• If he firewalls, they will get a "message undeliverable" from their own mailserver, since it can't connect to his mailserver to hand the message off. The message won't dissappear from their local mail queue just because he's bit-bucketing the packets that are trying to establish connection.

    • by schon (31600)

      Like you, I blacklist at my firewall... I also send reports to the block's owner... unlike you (apparently :) I go through my blacklist every few months, and if there haven't been any hits from that block, I'll remove it. I figure that will prevent the list from eventually becoming 0.0.0.0/0. :)

      • by socsoc (1116769)
        Postini does a great job for me and is mainly hands off. My work domains get a lot of dictionary spam and once I switched from an in-house solution it's gone dramatically down. My time is better spent elsewhere, to hell with the blacklists and spam filtering software that I used to maintain.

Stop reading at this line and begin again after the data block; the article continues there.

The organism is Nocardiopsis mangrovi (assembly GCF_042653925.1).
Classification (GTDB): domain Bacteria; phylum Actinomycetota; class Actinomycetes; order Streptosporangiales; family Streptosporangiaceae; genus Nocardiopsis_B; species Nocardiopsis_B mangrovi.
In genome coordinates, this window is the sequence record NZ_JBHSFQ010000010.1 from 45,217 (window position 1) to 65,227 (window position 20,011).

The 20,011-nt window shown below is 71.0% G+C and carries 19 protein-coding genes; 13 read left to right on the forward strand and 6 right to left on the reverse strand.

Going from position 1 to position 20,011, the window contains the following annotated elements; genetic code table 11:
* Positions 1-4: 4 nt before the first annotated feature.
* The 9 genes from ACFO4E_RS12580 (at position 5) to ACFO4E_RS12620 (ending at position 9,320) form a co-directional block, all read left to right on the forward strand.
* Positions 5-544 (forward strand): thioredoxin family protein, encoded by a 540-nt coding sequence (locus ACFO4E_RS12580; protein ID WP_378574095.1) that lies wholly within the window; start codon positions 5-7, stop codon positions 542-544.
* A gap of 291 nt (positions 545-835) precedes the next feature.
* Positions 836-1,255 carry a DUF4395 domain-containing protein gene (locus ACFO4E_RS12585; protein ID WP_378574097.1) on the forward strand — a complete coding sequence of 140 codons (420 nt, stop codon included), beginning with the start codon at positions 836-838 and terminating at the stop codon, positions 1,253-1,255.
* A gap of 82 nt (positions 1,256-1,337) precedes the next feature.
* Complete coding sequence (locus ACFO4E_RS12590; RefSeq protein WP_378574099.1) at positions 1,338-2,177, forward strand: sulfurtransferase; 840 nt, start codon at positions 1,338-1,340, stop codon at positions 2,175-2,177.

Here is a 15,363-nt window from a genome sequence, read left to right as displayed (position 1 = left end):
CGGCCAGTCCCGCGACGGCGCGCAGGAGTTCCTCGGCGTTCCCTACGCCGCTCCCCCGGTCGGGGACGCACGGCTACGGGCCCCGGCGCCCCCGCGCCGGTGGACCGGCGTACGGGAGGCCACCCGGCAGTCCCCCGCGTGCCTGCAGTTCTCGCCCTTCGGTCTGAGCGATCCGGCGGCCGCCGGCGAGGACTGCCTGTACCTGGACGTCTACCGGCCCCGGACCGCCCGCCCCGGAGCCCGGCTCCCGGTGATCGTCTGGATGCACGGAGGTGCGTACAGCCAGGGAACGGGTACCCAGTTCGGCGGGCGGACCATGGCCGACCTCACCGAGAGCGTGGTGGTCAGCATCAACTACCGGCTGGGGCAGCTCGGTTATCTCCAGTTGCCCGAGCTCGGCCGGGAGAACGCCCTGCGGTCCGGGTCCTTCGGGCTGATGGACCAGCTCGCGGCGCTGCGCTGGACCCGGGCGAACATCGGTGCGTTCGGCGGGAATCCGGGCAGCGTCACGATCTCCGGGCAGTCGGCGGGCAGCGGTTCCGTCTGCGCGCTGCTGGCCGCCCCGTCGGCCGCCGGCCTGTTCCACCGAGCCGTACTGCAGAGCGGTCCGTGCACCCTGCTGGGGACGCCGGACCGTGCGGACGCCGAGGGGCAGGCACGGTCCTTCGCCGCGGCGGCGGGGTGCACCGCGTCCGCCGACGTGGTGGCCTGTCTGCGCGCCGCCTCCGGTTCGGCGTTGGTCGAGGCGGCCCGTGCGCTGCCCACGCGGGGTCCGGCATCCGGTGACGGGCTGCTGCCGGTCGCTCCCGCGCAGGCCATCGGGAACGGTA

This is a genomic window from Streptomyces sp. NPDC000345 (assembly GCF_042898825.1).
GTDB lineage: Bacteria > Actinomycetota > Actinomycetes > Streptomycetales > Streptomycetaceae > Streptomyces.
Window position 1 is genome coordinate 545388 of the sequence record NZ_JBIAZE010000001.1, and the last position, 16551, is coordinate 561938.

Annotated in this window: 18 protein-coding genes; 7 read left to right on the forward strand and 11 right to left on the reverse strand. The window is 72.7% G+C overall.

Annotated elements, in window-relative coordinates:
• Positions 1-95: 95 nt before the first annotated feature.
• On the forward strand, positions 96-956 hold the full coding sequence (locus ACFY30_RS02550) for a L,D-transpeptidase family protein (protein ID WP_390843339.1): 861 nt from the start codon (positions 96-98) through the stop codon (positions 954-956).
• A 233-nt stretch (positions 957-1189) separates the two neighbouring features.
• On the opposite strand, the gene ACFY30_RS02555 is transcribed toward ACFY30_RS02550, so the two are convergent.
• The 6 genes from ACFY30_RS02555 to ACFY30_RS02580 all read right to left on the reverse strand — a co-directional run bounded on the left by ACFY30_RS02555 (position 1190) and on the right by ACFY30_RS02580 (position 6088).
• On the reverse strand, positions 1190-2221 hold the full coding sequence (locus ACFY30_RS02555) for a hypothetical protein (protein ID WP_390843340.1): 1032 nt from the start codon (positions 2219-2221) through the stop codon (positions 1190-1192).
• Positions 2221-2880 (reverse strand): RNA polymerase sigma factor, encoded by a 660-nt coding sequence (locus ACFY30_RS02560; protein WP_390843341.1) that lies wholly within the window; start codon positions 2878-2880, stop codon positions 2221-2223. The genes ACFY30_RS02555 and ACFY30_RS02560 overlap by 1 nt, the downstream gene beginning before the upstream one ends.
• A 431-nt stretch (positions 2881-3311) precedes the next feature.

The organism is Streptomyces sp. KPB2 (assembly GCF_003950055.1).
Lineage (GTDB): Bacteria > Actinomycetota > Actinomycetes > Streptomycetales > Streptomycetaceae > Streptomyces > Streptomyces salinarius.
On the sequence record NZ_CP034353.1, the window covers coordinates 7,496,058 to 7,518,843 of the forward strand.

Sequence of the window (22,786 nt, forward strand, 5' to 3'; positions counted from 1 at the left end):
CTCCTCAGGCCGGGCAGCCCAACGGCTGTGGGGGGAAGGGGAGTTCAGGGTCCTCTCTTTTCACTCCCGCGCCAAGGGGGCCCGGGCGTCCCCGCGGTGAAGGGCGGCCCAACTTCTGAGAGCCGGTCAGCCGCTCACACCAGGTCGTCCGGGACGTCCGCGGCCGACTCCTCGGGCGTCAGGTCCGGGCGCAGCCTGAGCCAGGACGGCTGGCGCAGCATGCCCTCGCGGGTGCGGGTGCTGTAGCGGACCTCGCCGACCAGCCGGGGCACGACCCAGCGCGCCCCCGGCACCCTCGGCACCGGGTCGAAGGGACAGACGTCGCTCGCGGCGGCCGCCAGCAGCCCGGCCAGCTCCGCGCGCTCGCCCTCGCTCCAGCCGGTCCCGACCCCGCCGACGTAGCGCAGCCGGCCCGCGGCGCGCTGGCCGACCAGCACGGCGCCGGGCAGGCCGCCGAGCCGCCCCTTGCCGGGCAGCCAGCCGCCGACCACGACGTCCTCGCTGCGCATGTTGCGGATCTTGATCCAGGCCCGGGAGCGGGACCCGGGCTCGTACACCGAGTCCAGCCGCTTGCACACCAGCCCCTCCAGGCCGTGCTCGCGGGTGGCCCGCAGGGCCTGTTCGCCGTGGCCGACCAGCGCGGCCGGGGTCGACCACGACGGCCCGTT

• Where are the cops? (Score:3, Interesting)

    by NoYob (1630681) on Thursday November 12, 2009 @06:09PM (#30080932)

    In addition, at least one fraud expert who works with a number of big name retailers said online retail fraud rates fell from around $250,000 per day to zero for a short time following McColo's takedow

    Why aren't the cops there getting customers lists from McColo and going after the fraudsters?

    As far as the toxic waste is concerned, have the Government take those toxic address and have the Government turn their current addresses back into the pool. That will detox those addresses quick.

    • Re: (Score:2, Interesting)

      by ShaunC (203807)

      Why aren't the cops there getting customers lists from McColo and going after the fraudsters?

      In the case of McColo (and RBN), many of the fraudsters probably are cops, or at least have cops on the payroll.

    • by Dunbal (464142) on Thursday November 12, 2009 @06:21PM (#30081090)

      Why aren't the cops there getting customers lists from McColo and going after the fraudsters?